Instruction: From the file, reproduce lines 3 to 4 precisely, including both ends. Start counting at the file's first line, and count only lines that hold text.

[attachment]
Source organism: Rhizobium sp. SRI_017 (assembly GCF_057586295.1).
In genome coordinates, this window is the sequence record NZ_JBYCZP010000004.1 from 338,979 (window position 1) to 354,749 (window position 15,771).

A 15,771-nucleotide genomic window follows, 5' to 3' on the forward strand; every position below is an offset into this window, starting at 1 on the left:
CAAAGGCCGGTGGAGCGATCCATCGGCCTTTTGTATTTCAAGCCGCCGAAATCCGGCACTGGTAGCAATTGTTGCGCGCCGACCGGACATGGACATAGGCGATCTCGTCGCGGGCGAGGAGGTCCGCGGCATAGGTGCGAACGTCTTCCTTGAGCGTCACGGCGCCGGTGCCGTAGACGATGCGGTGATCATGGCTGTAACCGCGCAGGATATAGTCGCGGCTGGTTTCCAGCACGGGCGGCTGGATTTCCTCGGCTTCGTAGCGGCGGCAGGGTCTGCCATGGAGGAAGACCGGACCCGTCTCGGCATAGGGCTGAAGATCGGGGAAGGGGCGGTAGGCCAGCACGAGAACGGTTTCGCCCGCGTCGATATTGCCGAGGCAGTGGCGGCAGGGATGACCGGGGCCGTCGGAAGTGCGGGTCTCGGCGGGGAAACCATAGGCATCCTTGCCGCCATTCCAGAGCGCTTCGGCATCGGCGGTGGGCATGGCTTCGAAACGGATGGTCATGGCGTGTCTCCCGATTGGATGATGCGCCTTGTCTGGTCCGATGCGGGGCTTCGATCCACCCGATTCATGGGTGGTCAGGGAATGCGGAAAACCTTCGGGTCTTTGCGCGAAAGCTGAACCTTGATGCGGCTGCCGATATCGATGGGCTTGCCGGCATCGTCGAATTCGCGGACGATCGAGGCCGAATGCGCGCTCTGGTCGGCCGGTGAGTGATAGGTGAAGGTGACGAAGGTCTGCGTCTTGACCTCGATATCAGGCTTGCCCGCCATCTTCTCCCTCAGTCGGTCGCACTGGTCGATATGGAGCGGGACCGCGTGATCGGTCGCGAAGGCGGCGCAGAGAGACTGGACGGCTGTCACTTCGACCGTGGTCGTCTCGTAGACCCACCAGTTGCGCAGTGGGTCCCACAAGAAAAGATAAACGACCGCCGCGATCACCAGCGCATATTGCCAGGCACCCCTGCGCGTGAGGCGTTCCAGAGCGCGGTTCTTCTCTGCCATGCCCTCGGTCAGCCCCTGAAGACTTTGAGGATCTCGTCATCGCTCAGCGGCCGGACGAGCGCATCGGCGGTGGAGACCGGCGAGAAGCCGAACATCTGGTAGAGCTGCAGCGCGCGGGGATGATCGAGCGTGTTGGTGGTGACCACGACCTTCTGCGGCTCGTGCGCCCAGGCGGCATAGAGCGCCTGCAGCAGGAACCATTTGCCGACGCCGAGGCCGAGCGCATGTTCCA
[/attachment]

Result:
A 15,771-nucleotide genomic window follows, 5' to 3' on the forward strand; every position below is an offset into this window, starting at 1 on the left:
CAAAGGCCGGTGGAGCGATCCATCGGCCTTTTGTATTTCAAGCCGCCGAAATCCGGCACTGGTAGCAATTGTTGCGCGCCGACCGGACATGGACATAGGCGATCTCGTCGCGGGCGAGGAGGTCCGCGGCATAGGTGCGAACGTCTTCCTTGAGCGTCACGGCGCCGGTGCCGTAGACGATGCGGTGATCATGGCTGTAACCGCGCAGGATATAGTCGCGGCTGGTTTCCAGCACGGGCGGCTGGATTTCCTCGGCTTCGTAGCGGCGGCAGGGTCTGCCATGGAGGAAGACCGGACCCGTCTCGGCATAGGGCTGAAGATCGGGGAAGGGGCGGTAGGCCAGCACGAGAACGGTTTCGCCCGCGTCGATATTGCCGAGGCAGTGGCGGCAGGGATGACCGGGGCCGTCGGAAGTGCGGGTCTCGGCGGGGAAACCATAGGCATCCTTGCCGCCATTCCAGAGCGCTTCGGCATCGGCGGTGGGCATGGCTTCGAAACGGATGGTCATGGCGTGTCTCCCGATTGGATGATGCGCCTTGTCTGGTCCGATGCGGGGCTTCGATCCACCCGATTCATGGGTGGTCAGGGAATGCGGAAAACCTTCGGGTCTTTGCGCGAAAGCTGAACCTTGATGCGGCTGCCGATATCGATGGGCTTGCCGGCATCGTCGAATTCGCGGACGATCGAGGCCGAATGCGCGCTCTGGTCGGCCGGTGAGTGATAGGTGAAGGTGACGAAGGTCTGCGTCTTGACCTCGATATCAGGCTTGCCCGCCATCTTCTCCCTCAGTCGGTCGCACTGGTCGATATGGAGCGGGACCGCGTGATCGGTCGCGAAGGCGGCGCAGAGAGACTGGACGGCTGTCACTTCGACCGTGGTCGTCTCGTAGACCCACCAGTTGCGCAGTGGGTCCCACAAGAAAAGATAAACGACCGCCGCGATCACCAGCGCATATTGCCAGGCACCCCTGCGCGTGAGGCGTTCCAGAGCGCGGTTCTTCTCTGCCATGCCCTCGGTCAGCCCCTGAAGACTTTGAGGATCTCGTCATCGCTCAGCGGCCGGACGAGCGCATCGGCGGTGGAGACCGGCGAGAAGCCGAACATCTGGTAGAGCTGCAGCGCGCGGGGATGATCGAGCGTGTTGGTGGTGACCACGACCTTCTGCGGCTCGTGCGCCCAGGCGGCATAGAGCGCCTGCAGCAGGAACCATTTGCCGACGCCGAGGCCGAGCGCATGTTCCA